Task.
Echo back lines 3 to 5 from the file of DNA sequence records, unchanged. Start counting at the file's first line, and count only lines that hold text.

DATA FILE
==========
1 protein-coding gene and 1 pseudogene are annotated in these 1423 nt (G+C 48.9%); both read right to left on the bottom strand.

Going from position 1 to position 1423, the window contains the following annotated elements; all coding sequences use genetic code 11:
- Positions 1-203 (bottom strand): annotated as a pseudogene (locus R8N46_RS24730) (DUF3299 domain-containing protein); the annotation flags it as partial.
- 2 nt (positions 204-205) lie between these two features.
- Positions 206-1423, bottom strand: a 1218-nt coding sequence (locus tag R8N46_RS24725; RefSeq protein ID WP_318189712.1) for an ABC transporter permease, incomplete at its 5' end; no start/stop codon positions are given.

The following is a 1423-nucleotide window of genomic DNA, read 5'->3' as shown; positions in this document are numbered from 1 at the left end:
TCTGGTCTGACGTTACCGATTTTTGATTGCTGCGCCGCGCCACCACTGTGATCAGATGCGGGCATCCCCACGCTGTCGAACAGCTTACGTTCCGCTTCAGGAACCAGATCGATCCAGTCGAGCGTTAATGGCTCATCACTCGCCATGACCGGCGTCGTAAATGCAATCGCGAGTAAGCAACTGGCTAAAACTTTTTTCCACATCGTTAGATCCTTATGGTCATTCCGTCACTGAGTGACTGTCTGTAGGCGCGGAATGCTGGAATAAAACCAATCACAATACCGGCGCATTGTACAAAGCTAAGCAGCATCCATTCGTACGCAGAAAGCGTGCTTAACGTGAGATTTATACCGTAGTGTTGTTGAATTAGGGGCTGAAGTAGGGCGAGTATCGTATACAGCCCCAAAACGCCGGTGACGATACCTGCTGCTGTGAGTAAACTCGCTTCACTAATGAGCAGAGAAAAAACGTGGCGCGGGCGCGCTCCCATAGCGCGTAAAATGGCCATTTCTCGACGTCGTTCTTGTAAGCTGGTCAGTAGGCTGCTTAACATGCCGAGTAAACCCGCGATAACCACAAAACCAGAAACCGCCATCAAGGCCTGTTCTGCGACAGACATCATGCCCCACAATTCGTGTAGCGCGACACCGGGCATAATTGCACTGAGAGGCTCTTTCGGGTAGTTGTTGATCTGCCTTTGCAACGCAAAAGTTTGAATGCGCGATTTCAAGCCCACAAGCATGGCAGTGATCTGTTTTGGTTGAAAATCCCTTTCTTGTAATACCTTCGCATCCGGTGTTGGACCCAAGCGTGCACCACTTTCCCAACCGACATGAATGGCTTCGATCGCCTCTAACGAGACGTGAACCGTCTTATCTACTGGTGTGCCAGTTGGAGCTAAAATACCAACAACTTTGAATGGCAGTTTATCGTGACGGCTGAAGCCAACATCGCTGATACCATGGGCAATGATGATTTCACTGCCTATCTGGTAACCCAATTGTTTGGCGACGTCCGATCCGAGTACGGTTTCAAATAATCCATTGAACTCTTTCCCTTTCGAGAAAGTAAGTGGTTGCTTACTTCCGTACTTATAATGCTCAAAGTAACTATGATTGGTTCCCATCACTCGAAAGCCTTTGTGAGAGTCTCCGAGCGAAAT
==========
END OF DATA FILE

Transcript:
- Positions 1-203 (bottom strand): annotated as a pseudogene (locus R8N46_RS24730) (DUF3299 domain-containing protein); the annotation flags it as partial.
- 2 nt (positions 204-205) lie between these two features.
- Positions 206-1423, bottom strand: a 1218-nt coding sequence (locus tag R8N46_RS24725; RefSeq protein ID WP_318189712.1) for an ABC transporter permease, incomplete at its 5' end; no start/stop codon positions are given.